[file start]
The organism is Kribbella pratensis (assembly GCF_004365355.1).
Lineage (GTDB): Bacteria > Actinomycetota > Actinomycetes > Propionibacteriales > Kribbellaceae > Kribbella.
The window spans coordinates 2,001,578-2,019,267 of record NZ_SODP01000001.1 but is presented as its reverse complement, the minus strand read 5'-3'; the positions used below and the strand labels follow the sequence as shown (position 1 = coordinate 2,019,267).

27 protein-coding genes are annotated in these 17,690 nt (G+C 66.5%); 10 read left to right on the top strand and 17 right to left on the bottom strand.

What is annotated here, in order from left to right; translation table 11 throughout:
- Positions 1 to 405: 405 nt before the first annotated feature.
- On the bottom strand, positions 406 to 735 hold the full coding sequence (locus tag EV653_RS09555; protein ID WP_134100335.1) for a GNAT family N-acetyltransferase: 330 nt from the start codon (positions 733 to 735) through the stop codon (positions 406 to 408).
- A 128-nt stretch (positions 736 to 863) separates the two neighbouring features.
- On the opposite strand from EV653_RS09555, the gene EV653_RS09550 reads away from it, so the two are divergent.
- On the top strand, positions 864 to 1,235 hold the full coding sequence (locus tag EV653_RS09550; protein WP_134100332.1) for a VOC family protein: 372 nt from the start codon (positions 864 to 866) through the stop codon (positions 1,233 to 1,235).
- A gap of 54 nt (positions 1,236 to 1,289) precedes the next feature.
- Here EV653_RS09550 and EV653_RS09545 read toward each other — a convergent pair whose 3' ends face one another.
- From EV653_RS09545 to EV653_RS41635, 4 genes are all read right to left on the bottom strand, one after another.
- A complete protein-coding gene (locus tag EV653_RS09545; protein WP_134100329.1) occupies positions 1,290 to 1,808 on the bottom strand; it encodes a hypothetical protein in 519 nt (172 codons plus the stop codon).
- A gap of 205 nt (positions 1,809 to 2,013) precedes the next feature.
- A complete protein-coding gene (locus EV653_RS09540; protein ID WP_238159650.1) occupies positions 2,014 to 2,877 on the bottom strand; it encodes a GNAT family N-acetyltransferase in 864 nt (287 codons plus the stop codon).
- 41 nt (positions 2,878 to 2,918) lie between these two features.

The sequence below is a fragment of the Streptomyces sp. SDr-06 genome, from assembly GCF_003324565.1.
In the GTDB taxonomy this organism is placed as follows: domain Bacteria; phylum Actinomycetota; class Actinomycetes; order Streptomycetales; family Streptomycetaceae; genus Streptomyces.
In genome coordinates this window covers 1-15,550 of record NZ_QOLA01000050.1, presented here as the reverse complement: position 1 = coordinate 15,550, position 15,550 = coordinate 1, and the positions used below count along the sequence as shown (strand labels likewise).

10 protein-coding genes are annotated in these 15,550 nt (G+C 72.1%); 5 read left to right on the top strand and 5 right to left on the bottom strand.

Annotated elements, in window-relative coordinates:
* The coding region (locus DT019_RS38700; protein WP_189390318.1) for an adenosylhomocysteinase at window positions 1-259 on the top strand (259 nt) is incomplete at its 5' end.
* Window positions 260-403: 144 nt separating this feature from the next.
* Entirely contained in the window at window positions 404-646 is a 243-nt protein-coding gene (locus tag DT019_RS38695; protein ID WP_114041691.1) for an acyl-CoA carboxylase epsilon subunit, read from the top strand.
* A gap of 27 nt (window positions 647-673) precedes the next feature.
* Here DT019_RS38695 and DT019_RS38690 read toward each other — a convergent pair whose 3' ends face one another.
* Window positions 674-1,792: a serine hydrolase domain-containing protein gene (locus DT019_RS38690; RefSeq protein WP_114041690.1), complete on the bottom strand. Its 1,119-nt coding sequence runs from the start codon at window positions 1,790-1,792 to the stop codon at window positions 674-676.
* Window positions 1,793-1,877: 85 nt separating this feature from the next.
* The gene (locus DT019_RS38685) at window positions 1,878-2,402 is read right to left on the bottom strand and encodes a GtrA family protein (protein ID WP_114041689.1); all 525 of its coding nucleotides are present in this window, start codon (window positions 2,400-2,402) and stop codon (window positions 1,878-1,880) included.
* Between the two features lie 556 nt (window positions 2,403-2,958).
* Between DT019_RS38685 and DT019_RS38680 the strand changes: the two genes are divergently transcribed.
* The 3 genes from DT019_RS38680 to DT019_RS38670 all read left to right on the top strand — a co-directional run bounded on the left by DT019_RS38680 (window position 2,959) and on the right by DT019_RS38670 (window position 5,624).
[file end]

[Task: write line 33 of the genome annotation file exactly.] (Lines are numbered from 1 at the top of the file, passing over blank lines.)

* The 3 genes from DT019_RS38680 to DT019_RS38670 all read left to right on the top strand — a co-directional run bounded on the left by DT019_RS38680 (window position 2,959) and on the right by DT019_RS38670 (window position 5,624).